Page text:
LAUGH IT OFF.
If someone has a negative reaction because you did not hear them, make light of the situation. Speaking directly
to what happened forces a conversation, which increases education and understanding.

Start breaking the stigmas.
Call us for more information on hearing loss, workplace rights, community programs, and how you can advocate against hearing loss stigmas.

5 Ways Better Hearing Can Improve Your Life

To many people, hearing loss is a topical problem with a topical solution: You can’t hear as well as you used to? Get hearing aids and you’ll be fine. But the reality is that hearing loss has far-reaching effects on all aspects of life — and better hearing can do wonders to reverse or mitigate those effects, whether it’s through using your hearing system more consistently or upgrading your current technology to improve your range of sound. Below are five ways that hearing your best can help you live the life you want to live:

1. Keep Your Brain Sharp.
Studies over the past few years by Johns Hopkins researchers have detailed a number of associations between hearing loss and decreased brain function. Individuals with untreated hearing loss face a greater likelihood of developing dementia and a much greater incidence of balance issues. Because hearing loss affects the auditory cortex of the brain — an area also associated with memory — lack of stimulation to that area can lead to atrophy. Researchers have found that even a mild hearing loss contributes to an additional square inch per year of brain shrinkage in seniors. Keeping the auditory cortex strong through stimulation, which is aided by hearing instruments, can help prevent cognitive troubles.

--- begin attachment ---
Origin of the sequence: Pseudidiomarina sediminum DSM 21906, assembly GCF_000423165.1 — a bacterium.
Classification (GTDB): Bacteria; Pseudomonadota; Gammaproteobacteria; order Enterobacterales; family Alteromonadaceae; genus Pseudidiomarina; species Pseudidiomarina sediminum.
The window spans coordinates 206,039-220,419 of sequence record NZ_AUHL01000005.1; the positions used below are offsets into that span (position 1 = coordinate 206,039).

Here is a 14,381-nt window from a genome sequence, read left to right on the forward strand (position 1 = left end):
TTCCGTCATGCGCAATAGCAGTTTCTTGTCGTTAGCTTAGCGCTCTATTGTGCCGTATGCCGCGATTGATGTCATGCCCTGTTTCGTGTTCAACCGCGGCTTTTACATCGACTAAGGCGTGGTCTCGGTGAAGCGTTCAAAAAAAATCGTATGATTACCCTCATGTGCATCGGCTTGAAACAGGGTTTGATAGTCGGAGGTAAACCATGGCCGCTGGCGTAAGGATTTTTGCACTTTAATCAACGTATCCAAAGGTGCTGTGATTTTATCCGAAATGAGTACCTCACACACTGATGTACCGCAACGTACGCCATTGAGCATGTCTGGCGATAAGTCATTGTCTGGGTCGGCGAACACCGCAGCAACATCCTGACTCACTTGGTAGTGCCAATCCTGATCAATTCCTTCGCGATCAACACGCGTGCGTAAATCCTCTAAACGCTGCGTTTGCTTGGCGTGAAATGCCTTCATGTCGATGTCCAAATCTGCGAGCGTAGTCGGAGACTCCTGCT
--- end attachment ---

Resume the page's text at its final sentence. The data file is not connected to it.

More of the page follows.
2. Increase Your Income Potential.
Being able to properly hear your co-workers, bosses, and clients is an important aspect of employment, but you may not have considered the benefit of better hearing in relation to your income potential. According to a 1999 survey by the National Council on Aging (NCOA), the net income difference reported among 51- to 61-year-olds is a difference of nearly $40,000 per year. Investing in better hearing can truly pay off.